One of the things I find most impressive in a game is a good tutorial, particularly those which “invisibly” teach the player: instead of relying on pop-up text or dialogue, or by taking away camera control to forcibly show something, the player is taught entirely through the environment—through level design and other elements within the game space. As a team, we all agreed, and decided this would be one of our main design goals for Uncapped.
We developed a skill chain diagram (above, left) mapping out all of our mechanics into a hierarchy of complexity. We created and compiled a large number of puzzles (above, middle) and assessed their complexity using the diagram by seeing which skills they involved: if they used skills lower on the chain, they were considered more complex because they required prerequisite skills higher up the chain to be properly understood. We sequenced our puzzles to first introduce basic skills from the top of the chain, reinforce them so players could gain mastery of them, gradually introduce more complex skills lower on the chain which naturally built upon previous ones (versus introducing entirely unrelated concepts), and repeating this until all the skills in the game were understood. The diagram also made it easier to pinpoint any potential gaps in skill progression, allowing use to precisely tune our puzzles to more effectively introduce and reinforce skills, or sometimes, inspire us to create entirely new puzzles to do so.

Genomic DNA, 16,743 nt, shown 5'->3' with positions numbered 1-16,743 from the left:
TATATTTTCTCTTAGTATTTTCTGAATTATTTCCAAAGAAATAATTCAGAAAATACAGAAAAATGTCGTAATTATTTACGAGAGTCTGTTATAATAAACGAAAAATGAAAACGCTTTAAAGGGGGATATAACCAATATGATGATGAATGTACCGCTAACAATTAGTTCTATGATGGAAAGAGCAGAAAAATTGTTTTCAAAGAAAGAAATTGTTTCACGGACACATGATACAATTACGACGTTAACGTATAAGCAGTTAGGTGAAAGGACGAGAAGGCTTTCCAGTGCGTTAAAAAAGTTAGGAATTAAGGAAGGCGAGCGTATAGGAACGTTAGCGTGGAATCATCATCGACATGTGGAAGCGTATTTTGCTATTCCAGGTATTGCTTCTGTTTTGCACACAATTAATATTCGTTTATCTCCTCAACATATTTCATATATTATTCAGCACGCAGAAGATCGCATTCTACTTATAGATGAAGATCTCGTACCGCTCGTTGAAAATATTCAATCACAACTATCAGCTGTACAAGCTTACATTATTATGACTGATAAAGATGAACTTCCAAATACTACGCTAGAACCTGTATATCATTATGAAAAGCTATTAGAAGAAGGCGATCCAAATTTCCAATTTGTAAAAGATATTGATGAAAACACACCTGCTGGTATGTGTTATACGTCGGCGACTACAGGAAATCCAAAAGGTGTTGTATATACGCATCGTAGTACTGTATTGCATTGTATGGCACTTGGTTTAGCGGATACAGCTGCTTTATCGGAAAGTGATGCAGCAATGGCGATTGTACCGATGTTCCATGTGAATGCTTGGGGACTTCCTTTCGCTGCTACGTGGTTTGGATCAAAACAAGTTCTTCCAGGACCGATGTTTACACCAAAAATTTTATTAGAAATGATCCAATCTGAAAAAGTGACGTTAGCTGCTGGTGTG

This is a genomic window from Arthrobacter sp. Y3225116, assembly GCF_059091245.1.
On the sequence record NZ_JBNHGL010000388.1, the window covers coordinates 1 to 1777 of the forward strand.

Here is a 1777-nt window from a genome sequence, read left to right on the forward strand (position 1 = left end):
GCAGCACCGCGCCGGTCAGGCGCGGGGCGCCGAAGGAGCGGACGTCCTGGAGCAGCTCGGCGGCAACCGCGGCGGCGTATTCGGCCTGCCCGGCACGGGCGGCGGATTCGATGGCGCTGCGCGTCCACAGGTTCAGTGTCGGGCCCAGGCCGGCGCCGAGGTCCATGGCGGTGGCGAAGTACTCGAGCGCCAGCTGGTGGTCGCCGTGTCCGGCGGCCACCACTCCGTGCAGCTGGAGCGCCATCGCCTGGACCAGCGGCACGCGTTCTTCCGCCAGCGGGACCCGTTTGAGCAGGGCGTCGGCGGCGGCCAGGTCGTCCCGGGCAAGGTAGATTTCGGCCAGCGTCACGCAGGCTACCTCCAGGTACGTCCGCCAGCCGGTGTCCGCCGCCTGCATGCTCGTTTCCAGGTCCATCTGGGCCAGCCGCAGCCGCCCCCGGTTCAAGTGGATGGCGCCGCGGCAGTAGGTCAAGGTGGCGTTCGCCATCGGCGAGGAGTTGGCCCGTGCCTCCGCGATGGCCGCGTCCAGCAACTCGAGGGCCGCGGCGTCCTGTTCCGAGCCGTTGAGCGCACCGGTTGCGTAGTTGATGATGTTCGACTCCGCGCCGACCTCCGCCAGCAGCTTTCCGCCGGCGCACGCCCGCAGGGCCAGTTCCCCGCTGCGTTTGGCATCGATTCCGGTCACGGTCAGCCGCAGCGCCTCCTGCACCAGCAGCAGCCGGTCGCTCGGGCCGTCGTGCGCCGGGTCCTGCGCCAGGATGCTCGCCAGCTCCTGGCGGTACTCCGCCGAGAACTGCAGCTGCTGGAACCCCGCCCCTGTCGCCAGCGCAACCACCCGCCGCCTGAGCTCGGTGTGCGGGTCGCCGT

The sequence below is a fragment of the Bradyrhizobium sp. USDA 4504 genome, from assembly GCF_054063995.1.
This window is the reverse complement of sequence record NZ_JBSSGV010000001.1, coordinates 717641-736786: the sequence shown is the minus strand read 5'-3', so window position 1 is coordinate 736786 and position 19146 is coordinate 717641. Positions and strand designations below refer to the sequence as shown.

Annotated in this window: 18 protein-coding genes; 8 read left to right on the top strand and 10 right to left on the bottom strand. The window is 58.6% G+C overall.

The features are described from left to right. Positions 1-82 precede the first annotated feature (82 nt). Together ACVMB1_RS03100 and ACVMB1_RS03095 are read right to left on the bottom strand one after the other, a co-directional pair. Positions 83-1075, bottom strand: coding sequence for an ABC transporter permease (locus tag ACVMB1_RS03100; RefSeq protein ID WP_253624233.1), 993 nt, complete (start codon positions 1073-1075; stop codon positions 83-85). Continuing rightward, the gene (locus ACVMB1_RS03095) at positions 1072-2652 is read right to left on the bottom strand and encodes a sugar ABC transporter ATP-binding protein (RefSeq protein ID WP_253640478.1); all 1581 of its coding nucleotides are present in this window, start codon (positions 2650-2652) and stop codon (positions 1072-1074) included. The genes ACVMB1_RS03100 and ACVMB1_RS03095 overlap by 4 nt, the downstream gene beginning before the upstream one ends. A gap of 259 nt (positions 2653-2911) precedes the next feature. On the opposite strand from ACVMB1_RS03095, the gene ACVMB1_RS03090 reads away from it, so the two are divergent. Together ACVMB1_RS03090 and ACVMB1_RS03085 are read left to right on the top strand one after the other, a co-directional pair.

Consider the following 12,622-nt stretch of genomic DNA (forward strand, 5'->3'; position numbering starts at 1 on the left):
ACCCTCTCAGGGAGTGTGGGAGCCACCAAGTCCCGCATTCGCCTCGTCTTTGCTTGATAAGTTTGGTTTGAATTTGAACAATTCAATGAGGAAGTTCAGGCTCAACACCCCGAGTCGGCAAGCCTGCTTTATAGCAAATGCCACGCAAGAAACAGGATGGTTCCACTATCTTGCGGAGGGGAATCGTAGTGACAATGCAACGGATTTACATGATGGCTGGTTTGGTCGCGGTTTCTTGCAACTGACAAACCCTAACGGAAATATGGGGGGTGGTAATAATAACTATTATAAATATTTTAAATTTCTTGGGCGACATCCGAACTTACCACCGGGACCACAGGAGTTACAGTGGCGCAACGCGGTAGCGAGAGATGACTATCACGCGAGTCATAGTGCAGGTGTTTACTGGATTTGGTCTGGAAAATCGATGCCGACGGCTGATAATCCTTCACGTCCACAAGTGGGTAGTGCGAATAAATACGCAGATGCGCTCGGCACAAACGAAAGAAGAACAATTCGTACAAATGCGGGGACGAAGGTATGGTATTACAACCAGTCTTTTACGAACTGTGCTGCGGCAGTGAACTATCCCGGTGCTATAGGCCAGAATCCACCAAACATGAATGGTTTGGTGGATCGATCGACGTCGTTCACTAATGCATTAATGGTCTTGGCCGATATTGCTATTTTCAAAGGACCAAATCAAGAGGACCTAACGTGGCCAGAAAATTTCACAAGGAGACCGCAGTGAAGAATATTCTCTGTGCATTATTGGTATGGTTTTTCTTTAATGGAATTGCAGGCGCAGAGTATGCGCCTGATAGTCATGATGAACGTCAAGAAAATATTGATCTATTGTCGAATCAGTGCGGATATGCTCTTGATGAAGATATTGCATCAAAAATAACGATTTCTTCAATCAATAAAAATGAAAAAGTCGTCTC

Our skill chain diagram ended up shaping the majority of our levels, and proved to be invaluable: it resulted in a smooth, precisely tuned learning curve which comfortably taught players while still challenging them and keeping them engaged, and when we unveiled our playable demo (above, right) at Level Up 2017, players were almost always able to figure out our (often fairly difficult) puzzles with zero written instruction or prompting from playtest conductors. Success!
Created functioning prototypes to develop and test mechanics throughout entirety of development.
Created robust finite-state machine for enemy AI behavior with 12 different states. Enemies also feature a 3-step detection system (proximity, field of view, sightline).
Created a player respawn script which would respawn the player in set positions and rotations after dying. Also implemented it in-game, setting up all respawn points and kill boxes.
Scripted several one-off game sequences. The first sequence involves an enemy staring at you through a window, where if you look at him, he scuttles away into the darkness. The second sequence involves an enemy who ambushes you from around a corner as soon as you open a specific door.
Like switches, our killer robot enemies can only be deactivated by balls of the same color, resulting in "bounce-based" combat which feels cohesive with our puzzles which also typically require ball-bouncing to solve.
Created final in-game art asset for our novel "adaptive reticule" using Adobe Illustrator.
Created all promotional material for the game (logo, posters, postcards, t-shirts) using Adobe Photoshop and Illustrator.
Simulated a studio setting, and used relevant productivity software (GitHub, Trello, Slack) to maintain schedules and track deadlines.
Our adaptive reticle shows where the ball will land and whether or not the landing point is within sight.
Presenting Uncapped to members of DrinkBox Studios, who awarded the game the title of "most unique mechanic".